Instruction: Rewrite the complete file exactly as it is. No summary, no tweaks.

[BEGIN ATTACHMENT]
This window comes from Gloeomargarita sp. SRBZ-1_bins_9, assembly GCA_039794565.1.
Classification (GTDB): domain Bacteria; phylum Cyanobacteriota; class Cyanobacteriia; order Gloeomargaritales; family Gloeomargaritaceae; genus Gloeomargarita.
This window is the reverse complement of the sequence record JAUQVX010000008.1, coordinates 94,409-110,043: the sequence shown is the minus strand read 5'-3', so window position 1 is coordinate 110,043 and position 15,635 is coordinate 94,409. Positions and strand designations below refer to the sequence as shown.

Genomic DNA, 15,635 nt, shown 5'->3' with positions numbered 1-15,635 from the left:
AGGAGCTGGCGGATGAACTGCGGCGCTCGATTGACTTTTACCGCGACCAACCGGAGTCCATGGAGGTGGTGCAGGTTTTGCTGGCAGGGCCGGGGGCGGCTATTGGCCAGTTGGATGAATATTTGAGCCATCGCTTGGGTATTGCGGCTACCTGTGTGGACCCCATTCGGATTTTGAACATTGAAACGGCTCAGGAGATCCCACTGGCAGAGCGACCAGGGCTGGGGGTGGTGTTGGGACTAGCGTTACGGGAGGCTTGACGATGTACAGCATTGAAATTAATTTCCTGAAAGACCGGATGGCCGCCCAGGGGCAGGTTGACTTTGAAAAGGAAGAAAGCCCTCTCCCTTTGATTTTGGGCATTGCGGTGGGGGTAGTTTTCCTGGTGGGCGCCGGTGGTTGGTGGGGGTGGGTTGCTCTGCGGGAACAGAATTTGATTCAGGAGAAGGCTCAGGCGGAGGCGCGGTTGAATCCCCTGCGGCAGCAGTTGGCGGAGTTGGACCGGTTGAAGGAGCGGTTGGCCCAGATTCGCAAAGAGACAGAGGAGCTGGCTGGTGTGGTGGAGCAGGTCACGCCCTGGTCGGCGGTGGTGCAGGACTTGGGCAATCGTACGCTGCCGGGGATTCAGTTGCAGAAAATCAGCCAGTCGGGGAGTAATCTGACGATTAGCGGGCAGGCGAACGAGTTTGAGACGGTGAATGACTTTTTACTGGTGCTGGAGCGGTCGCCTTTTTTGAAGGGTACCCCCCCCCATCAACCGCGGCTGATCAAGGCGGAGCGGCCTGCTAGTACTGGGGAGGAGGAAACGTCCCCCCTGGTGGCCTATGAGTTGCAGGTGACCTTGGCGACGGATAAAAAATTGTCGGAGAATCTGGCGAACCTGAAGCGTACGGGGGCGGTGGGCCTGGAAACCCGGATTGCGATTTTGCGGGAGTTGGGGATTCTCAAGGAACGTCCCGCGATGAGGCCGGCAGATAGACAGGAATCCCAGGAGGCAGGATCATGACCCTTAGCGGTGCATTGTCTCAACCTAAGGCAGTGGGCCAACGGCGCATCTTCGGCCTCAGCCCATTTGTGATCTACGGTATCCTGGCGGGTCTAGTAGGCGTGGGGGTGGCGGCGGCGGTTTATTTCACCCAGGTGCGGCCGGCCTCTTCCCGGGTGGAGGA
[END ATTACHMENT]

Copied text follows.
This window comes from Gloeomargarita sp. SRBZ-1_bins_9, assembly GCA_039794565.1.
Classification (GTDB): domain Bacteria; phylum Cyanobacteriota; class Cyanobacteriia; order Gloeomargaritales; family Gloeomargaritaceae; genus Gloeomargarita.
This window is the reverse complement of the sequence record JAUQVX010000008.1, coordinates 94,409-110,043: the sequence shown is the minus strand read 5'-3', so window position 1 is coordinate 110,043 and position 15,635 is coordinate 94,409. Positions and strand designations below refer to the sequence as shown.

Genomic DNA, 15,635 nt, shown 5'->3' with positions numbered 1-15,635 from the left:
AGGAGCTGGCGGATGAACTGCGGCGCTCGATTGACTTTTACCGCGACCAACCGGAGTCCATGGAGGTGGTGCAGGTTTTGCTGGCAGGGCCGGGGGCGGCTATTGGCCAGTTGGATGAATATTTGAGCCATCGCTTGGGTATTGCGGCTACCTGTGTGGACCCCATTCGGATTTTGAACATTGAAACGGCTCAGGAGATCCCACTGGCAGAGCGACCAGGGCTGGGGGTGGTGTTGGGACTAGCGTTACGGGAGGCTTGACGATGTACAGCATTGAAATTAATTTCCTGAAAGACCGGATGGCCGCCCAGGGGCAGGTTGACTTTGAAAAGGAAGAAAGCCCTCTCCCTTTGATTTTGGGCATTGCGGTGGGGGTAGTTTTCCTGGTGGGCGCCGGTGGTTGGTGGGGGTGGGTTGCTCTGCGGGAACAGAATTTGATTCAGGAGAAGGCTCAGGCGGAGGCGCGGTTGAATCCCCTGCGGCAGCAGTTGGCGGAGTTGGACCGGTTGAAGGAGCGGTTGGCCCAGATTCGCAAAGAGACAGAGGAGCTGGCTGGTGTGGTGGAGCAGGTCACGCCCTGGTCGGCGGTGGTGCAGGACTTGGGCAATCGTACGCTGCCGGGGATTCAGTTGCAGAAAATCAGCCAGTCGGGGAGTAATCTGACGATTAGCGGGCAGGCGAACGAGTTTGAGACGGTGAATGACTTTTTACTGGTGCTGGAGCGGTCGCCTTTTTTGAAGGGTACCCCCCCCCATCAACCGCGGCTGATCAAGGCGGAGCGGCCTGCTAGTACTGGGGAGGAGGAAACGTCCCCCCTGGTGGCCTATGAGTTGCAGGTGACCTTGGCGACGGATAAAAAATTGTCGGAGAATCTGGCGAACCTGAAGCGTACGGGGGCGGTGGGCCTGGAAACCCGGATTGCGATTTTGCGGGAGTTGGGGATTCTCAAGGAACGTCCCGCGATGAGGCCGGCAGATAGACAGGAATCCCAGGAGGCAGGATCATGACCCTTAGCGGTGCATTGTCTCAACCTAAGGCAGTGGGCCAACGGCGCATCTTCGGCCTCAGCCCATTTGTGATCTACGGTATCCTGGCGGGTCTAGTAGGCGTGGGGGTGGCGGCGGCGGTTTATTTCACCCAGGTGCGGCCGGCCTCTTCCCGGGTGGAGGA